Eighteen-year-old Mason Andrews circumnavigated the Earth in his family’s PA–32 Piper Lance during a 76-day solo flight for charity from July 22 to Oct. 6, 2018. He named the green-and-white N7278C the Spirit of Louisiane in a modern-day nod to Charles Lindbergh’s history-making Atlantic Ocean-crossing flight in the Spirit of St. Louis.
“I’ve always been inspired by Charles Lindbergh and read most of his books,” said the Louisiana Tech University professional aviation program student and instrument-rated pilot. His plan was to fly the 3,500-mile transoceanic flight to bring awareness for MedCamps of Louisiana, an outreach that provides free summer camps to those who have Down Syndrome; Spina Bifida; developmental disabilities; or hearing, speech, or visual impairments. The trip raised over $33,000 for the charity, “and since then, even more has rolled in.”
Andrews soon learned that “flight planning was a lot more than anybody would have ever expected,” but his dad, Jeb, filled the support role of planner and coach. The senior Andrews has “about 40 or 50 hours” flying out of Shreveport Downtown Airport but didn’t earn a private pilot certificate because of work and family commitments.
The young pilot said a lot of people followed his global progress via social media and through the MedCampsMission.org website. One of those offering wishes for a safe journey was Allie Hines, a nursing student who emailed him with moral support. Andrews complimented her on becoming “a good flying companion,” and the two are now a couple.
The young earthrounder flew to, or over, 22 countries after departing Louisiana’s Monroe Regional Airport. A 160-gallon ferry tank inside the aircraft plus the Piper’s normal 94 gallons of fuel allowed him to fly for nearly 16 hours and over 2,000 nautical miles, “more than anyone would ever like to fly, especially in a small airplane over a [large] body of water.”
From Monroe, Andrews flew to Republic Airport in Farmingdale, New York, then northern Canada, before crossing Greenland to Iceland. His Atlantic Ocean crossing took him to Le Bourget Airport in Paris, where he landed in Lindbergh’s footsteps.
Other stops around the globe included Egypt, Jordan, India, Malaysia, Christmas Island, Australia, Fiji, American Samoa, Hawaii, and California. He also chalked up the potential for multiple aviation world records that the family hopes will soon be certified.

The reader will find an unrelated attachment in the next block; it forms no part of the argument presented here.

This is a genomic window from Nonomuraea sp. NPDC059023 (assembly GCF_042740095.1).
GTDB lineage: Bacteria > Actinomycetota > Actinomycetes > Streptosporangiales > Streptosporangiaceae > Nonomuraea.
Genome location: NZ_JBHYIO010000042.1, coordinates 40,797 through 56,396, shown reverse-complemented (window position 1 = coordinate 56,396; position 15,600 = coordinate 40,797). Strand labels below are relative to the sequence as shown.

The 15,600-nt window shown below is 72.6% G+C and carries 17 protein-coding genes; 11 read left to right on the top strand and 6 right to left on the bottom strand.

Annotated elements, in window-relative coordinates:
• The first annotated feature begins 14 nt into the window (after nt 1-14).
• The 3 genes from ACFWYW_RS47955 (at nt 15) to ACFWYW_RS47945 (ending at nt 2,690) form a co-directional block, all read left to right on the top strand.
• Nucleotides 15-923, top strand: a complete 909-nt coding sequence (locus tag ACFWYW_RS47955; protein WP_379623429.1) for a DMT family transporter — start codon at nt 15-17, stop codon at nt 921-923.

His favorite part of the trip was landing in Paris at night and seeing the Eiffel Tower as he made his final approach. Weather forced him to stay put in the Philippines for nearly three weeks, from Sept. 2 to Sept. 21, and nearly doubled the projected 40-day journey.
Andrews recalled a particularly harrowing day when his VHF radios were out of range, his high-frequency radio failed, and relay calls went unanswered as he negotiated a path around significant unforecast thunderstorms between the Philippines and Okinawa, Japan.
After he clipped the Republic of China’s airspace near Taiwan, Andrews was intercepted by a Taiwanese F–16 fighter jet. “It was the fastest airplane I’ve ever seen—it was insanely quick—and then I lost him” in the clouds before “it came up five feet” from his left wing and flew in formation as they skirted the storm. The jet nudged him away from China and Andrews re-entered Japan’s airspace as soon as he was able. “I became a bit of a national celebrity in Taiwan” because of the incident. He later learned he “was all over the news with about 1.6 million video views about my intercept.”
During a “10- or an 11-hour flight you’re going to run into inclement weather. It doesn’t matter if you’re in the desert, the Arctic Circle, or the tropics. You’ve got to be prepared for it and have a way out at all times,” he emphasized.
He also experienced a nighttime in-flight emergency when severe thunderstorms blocked his route from the South China Sea. He determined his best bet was to land at Subic Bay International Airport, the first airfield along his route through the Philippines, but it was closed and the lights were off. When he was refused entry, he declared the emergency.
"I wasn't demanding but I needed their help" and "center couldn't clear me to land. After I landed, the police showed up and I fully thought I was getting arrested. They were actually really excited to see me and said, ‘We’ve heard about you.’ Basically, they shook my hand and then I went on my way.”
Andrews first took the controls of an aircraft during a tandem paraglider flight when he was 14. “Free flight was a completely different experience” from commercial airline flights, and it drove him to earn his private pilot certificate in 2017. He built up about 200 hours in the family’s Lance and knew the aircraft’s systems “pretty well” before attempting the worldwide journey.
He learned of the medical outreach organization from a family friend whose son was a camper. Andrews was so moved that he worked as a camp counselor for three summers and wanted to become further involved. “I realized it was a really unique opportunity to raise awareness for something that I was really passionate about. I thought it was a great thing to tie aviation and the MedCamps program together, and to raise awareness for both,” he explained.
He has his sights set on becoming a career pilot for UPS or FedEx and is building time flying his father to medical business clients throughout the Southeast while earning his college degree.
Helping fund MedCamps was “something I’m really proud of,” added Andrews. “The more people learn about these types of things, the more they will be inspired to do them, just like I was.”